We filtered the PT-PT corpora using the BLOOM pre-processing pipeline, resulting in a data set of 8 million documents, containing around 2.2 billion tokens. We skipped the default filtering of stopwords since it would disrupt the syntactic structure, and also the filtering for language identification given the corpus was pre-selected as Portuguese.

Training

As codebase, we resorted to the DeBERTa V2 XLarge, for English.

To train Albertina-PT-BR the BrWac data set was tokenized with the original DeBERTA tokenizer with a 128 token sequence truncation and dynamic padding. The model was trained using the maximum available memory capacity resulting in a batch size of 896 samples (56 samples per GPU without gradient accumulation steps). We chose a learning rate of 1e-5 with linear decay and 10k warm-up steps based on the results of exploratory experiments. In total, around 200k training steps were taken across 50 epochs. The model was trained for 1 day and 11 hours on a2-megagpu-16gb Google Cloud A2 VMs with 16 GPUs, 96 vCPUs and 1.360 GB of RAM.

To train Albertina PT-PT, the data set was tokenized with the original DeBERTa tokenizer with a 128 token sequence truncation and dynamic padding. The model was trained using the maximum available memory capacity resulting in a batch size of 832 samples (52 samples per GPU and applying gradient accumulation in order to approximate the batch size of the PT-BR model). Similarly to the PT-BR variant above, we opted for a learning rate of 1e-5 with linear decay and 10k warm-up steps. However, since the number of training examples is approximately twice of that in the PT-BR variant, we reduced the number of training epochs to half and completed only 25 epochs, which resulted in approximately 245k steps. The model was trained for 3 days on a2-highgpu-8gb Google Cloud A2 VMs with 8 GPUs, 96 vCPUs and 680 GB of RAM.


Evaluation

The two model versions were evaluated on downstream tasks organized into two groups.

In one group, we have the two data sets from the ASSIN 2 benchmark, namely STS and RTE, that were used to evaluate the previous state-of-the-art model BERTimbau Large. In the other group of data sets, we have the translations into PT-BR and PT-PT of the English data sets used for a few of the tasks in the widely-used GLUE benchmark, which allowed us to test both Albertina-PT-* variants on a wider variety of downstream tasks.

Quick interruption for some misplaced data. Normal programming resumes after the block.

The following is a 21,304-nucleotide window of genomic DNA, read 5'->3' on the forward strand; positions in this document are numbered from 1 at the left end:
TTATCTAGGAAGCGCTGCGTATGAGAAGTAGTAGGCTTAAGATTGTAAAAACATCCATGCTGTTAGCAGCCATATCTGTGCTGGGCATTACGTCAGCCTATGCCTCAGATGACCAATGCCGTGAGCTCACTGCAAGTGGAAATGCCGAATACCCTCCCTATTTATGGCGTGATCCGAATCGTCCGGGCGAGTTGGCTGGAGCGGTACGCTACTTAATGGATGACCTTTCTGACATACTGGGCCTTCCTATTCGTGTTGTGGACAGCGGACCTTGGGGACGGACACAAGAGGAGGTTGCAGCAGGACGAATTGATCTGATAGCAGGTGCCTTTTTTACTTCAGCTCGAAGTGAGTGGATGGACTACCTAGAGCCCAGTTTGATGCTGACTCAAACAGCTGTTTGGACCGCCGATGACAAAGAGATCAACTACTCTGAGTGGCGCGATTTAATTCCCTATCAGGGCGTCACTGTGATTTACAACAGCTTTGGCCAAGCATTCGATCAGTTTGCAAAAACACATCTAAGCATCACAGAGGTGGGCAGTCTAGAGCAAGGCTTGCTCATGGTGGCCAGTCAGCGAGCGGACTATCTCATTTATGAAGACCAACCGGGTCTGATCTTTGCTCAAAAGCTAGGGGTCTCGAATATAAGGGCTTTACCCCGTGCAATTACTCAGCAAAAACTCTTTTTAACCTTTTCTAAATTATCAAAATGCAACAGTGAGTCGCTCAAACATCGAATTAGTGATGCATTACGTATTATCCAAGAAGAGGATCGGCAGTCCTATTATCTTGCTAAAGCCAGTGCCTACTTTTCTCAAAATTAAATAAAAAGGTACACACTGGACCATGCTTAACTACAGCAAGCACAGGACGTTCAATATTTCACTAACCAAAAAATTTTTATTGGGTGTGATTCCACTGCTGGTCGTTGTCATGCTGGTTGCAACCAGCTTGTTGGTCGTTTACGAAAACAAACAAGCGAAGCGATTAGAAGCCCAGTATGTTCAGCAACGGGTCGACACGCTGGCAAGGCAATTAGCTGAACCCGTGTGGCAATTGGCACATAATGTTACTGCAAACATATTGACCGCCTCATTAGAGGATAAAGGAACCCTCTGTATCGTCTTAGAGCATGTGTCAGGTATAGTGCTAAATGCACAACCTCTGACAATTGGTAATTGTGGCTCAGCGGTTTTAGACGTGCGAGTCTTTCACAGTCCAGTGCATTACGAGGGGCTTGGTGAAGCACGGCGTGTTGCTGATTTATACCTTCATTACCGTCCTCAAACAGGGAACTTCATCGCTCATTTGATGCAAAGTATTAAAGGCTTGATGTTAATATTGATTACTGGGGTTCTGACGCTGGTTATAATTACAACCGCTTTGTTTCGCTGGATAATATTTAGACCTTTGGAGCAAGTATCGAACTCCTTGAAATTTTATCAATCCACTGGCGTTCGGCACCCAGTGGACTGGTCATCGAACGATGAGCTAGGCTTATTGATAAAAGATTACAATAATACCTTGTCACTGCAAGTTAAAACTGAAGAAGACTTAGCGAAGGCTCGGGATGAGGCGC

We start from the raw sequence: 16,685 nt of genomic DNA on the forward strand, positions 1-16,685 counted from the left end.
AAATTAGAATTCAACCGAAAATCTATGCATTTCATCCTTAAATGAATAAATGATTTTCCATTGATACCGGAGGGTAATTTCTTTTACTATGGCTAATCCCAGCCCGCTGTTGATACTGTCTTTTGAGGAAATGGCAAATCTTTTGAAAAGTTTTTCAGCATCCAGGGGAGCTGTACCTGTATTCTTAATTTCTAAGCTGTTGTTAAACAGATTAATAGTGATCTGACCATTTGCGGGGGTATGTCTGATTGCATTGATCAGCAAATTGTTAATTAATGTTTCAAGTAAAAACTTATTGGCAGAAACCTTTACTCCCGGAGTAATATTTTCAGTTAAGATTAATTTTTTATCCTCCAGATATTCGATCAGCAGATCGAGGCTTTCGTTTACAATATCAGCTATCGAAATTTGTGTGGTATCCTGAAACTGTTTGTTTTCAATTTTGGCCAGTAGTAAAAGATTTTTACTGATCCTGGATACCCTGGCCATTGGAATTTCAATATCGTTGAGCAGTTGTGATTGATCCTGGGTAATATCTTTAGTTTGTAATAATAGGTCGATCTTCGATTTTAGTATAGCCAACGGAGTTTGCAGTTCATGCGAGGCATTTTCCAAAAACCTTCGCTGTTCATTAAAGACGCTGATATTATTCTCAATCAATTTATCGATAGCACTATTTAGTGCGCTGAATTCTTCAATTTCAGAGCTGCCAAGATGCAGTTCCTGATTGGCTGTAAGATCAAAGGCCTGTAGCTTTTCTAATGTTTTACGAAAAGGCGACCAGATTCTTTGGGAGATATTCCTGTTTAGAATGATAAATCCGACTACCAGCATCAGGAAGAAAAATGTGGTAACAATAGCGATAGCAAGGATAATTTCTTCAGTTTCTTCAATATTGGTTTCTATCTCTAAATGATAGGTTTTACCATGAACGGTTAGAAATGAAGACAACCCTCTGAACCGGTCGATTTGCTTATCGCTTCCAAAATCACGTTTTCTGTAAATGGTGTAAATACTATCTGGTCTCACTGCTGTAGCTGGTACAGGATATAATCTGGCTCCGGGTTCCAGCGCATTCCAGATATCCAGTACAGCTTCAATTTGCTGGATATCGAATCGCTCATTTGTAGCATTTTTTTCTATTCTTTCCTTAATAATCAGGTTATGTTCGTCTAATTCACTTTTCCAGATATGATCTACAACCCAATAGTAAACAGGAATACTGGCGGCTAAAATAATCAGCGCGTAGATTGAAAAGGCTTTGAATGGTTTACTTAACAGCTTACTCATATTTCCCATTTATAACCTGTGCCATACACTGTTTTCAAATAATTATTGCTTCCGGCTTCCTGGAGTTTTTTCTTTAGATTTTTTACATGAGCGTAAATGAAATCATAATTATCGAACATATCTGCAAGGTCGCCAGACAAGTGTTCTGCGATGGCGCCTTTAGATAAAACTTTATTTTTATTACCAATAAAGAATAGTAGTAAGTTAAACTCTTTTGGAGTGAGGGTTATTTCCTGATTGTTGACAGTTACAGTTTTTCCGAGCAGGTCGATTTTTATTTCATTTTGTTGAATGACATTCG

ASSIN 2

ASSIN 2 is a PT-BR data set of approximately 10.000 sentence pairs, split into 6.500 for training, 500 for validation, and 2.448 for testing, annotated with semantic relatedness scores (range 1 to 5) and with binary entailment judgments. This data set supports the task of semantic textual similarity (STS), which consists of assigning a score of how semantically related two sentences are; and the task of recognizing textual entailment (RTE), which given a pair of sentences, consists of determining whether the first entails the second.

Model RTE (Accuracy) STS (Pearson)
Albertina-PT-BR 0.9130 0.8676
BERTimbau-large 0.8913 0.8531

GLUE tasks translated

We resort to PLUE (Portuguese Language Understanding Evaluation), a data set that was obtained by automatically translating GLUE into PT-BR. We address four tasks from those in PLUE, namely:

  • two similarity tasks: MRPC, for detecting whether two sentences are paraphrases of each other, and STS-B, for semantic textual similarity;
  • and two inference tasks: RTE, for recognizing textual entailment and WNLI, for coreference and natural language inference.
Model RTE (Accuracy) WNLI (Accuracy) MRPC (F1) STS-B (Pearson)
Albertina-PT-BR 0.7545 0.4601 0.9071 0.8910
BERTimbau-large 0.6546 0.5634 0.887 0.8842
Albertina-PT-PT 0.7960 0.4507 0.9151 0.8799

We resorted to GLUE-PT, a PT-PT version of the GLUE benchmark. We automatically translated the same four tasks from GLUE using DeepL Translate, which specifically provides translation from English to PT-PT as an option.